The London Borough of Richmond upon Thames in south-west London, forms part of Outer London and is the only London borough on both sides of the River Thames. It was created in 1965 when three smaller council areas amalgamated under the London Government Act 1963, it is divided into nineteen wards. The borough is home to The National Archives; the attractions of Kew Gardens, Hampton Court Palace, Twickenham Stadium and the WWT London Wetlands Centre are within its boundaries and draw domestic and international tourism. The borough is half parkland – large areas of London's open space fall within its boundaries, including Richmond Park, Kew Gardens, Bushy Park and Old Deer Park; the predominant other land use is residential. Most businesses within the borough consist of retail, property improvement/development and professional services. Parts of the borough, including Barnes, Richmond, St Margarets, Cambridge Park and Marble Hill, some areas of Twickenham and much of East Sheen rival Stanmore Hill and Kenley as the highest house-price districts and neighbourhoods in Outer London.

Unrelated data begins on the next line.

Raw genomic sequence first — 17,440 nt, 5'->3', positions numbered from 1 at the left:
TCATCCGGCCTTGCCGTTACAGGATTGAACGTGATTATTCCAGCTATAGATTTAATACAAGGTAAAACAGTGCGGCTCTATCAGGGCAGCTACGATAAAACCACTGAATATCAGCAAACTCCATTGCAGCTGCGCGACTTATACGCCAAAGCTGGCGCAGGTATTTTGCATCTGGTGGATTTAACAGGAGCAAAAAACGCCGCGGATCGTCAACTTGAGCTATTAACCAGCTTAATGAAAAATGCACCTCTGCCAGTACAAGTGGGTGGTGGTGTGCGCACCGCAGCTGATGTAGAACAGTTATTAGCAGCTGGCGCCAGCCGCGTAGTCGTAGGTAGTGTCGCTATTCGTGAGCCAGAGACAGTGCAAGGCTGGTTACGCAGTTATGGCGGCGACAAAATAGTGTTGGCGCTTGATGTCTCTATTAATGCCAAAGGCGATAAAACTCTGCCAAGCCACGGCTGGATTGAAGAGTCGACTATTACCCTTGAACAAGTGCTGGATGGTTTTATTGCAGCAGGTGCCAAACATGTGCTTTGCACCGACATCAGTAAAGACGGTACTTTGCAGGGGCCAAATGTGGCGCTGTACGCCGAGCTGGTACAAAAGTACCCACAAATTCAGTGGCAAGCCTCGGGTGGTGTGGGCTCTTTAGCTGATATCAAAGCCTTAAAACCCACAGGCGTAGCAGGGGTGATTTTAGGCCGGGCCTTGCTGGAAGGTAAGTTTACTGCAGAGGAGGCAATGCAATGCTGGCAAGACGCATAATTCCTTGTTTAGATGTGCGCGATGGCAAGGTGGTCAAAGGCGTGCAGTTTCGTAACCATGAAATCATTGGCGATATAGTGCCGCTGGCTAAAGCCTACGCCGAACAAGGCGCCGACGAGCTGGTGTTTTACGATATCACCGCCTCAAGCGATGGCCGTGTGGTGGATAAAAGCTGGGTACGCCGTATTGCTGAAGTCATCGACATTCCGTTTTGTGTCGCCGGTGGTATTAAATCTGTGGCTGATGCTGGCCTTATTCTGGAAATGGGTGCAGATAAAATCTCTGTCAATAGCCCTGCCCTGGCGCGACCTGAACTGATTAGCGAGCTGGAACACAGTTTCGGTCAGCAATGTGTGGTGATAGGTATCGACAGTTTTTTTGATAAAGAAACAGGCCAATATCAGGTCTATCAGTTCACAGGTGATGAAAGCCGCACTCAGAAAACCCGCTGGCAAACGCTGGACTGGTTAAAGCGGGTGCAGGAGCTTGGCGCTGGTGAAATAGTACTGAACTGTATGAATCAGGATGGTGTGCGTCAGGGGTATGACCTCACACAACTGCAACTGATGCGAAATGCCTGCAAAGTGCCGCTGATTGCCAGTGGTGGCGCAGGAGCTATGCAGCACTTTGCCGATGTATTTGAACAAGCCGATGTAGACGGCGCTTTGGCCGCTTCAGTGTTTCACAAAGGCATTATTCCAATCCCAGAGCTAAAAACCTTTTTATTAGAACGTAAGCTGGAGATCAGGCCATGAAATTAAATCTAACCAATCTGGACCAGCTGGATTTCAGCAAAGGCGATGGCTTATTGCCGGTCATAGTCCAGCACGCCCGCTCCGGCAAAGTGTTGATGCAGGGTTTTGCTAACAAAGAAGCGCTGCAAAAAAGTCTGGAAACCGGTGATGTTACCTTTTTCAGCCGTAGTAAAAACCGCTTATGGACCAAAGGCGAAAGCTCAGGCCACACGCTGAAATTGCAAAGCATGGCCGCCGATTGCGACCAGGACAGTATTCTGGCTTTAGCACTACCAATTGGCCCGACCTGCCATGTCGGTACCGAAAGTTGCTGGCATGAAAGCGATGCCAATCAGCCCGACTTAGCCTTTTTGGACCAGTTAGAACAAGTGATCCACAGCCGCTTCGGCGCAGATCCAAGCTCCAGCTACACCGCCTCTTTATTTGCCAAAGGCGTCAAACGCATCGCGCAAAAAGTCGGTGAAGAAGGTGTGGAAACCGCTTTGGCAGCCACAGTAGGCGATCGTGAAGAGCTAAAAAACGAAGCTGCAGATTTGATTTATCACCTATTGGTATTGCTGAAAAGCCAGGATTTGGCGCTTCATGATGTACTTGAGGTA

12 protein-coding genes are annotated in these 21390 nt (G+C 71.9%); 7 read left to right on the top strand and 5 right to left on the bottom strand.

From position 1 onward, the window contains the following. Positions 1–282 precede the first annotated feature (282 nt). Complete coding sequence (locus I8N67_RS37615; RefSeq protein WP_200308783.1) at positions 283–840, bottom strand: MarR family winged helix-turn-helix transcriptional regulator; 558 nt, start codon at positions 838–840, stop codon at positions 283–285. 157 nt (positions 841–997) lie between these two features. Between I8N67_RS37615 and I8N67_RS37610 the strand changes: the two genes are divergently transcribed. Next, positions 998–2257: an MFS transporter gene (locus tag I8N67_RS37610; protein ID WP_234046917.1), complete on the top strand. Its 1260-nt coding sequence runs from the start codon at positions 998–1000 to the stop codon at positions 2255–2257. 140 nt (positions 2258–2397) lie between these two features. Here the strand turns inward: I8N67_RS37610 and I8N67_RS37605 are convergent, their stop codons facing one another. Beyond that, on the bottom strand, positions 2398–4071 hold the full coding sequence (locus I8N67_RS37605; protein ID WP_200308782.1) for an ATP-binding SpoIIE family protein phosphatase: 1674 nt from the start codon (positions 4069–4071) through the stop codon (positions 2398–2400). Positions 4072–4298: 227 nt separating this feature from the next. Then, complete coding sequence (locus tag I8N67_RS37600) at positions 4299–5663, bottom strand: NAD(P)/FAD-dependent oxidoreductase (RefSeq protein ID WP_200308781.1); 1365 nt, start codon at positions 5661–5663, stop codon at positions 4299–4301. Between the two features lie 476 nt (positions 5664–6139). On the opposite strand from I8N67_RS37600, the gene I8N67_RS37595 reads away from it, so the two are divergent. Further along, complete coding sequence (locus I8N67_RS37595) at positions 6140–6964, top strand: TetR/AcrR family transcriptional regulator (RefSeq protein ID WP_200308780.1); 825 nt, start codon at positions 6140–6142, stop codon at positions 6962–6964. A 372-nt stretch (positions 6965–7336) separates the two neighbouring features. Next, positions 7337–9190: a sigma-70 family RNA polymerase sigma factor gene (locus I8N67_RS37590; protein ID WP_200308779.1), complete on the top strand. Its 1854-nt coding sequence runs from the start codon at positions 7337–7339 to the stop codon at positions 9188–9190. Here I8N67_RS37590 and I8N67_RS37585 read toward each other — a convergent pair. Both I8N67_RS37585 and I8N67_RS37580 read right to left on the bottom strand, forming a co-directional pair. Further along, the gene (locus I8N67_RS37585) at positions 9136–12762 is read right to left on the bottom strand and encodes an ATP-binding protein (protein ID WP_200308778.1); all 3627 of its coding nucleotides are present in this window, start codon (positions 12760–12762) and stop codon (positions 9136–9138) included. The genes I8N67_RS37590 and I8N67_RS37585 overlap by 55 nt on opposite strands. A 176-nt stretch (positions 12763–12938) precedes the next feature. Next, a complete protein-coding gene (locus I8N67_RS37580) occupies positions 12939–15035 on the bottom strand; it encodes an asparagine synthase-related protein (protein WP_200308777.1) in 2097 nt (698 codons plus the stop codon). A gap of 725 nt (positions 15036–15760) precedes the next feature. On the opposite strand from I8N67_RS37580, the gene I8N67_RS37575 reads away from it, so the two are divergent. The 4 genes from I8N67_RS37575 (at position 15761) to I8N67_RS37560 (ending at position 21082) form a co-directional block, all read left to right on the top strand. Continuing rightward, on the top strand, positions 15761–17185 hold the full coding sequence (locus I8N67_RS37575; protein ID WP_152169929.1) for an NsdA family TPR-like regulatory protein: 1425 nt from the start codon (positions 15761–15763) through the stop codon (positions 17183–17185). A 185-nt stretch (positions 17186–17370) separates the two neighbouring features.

In 2006, research commissioned by a major mortgage lender found that, on the quantitative statistical indices used, the borough had the best quality of life in London and was in the top quarter of local authorities nationwide. A neighbouring authority in Surrey achieved the best quality of life in that report. Demography is a diverse picture as in all of London: each district should be looked at separately and those do not reflect all neighbourhoods. Whatever generalisations are used, "the fine-grained texture of London poverty" by its minutely localised geography must always be taken into account according to an influential poverty report of 2010. Richmond upon Thames has the lowest child poverty rates in London at 20% and contains at least one ward with an above-average level of working-age adults receiving out-of-work benefits but this borough – reflecting the best result – has two standard poverty indices of sixteen in which it is placed in the worst quarter of boroughs. Richmond is one of London's wealthiest boroughs on many measures.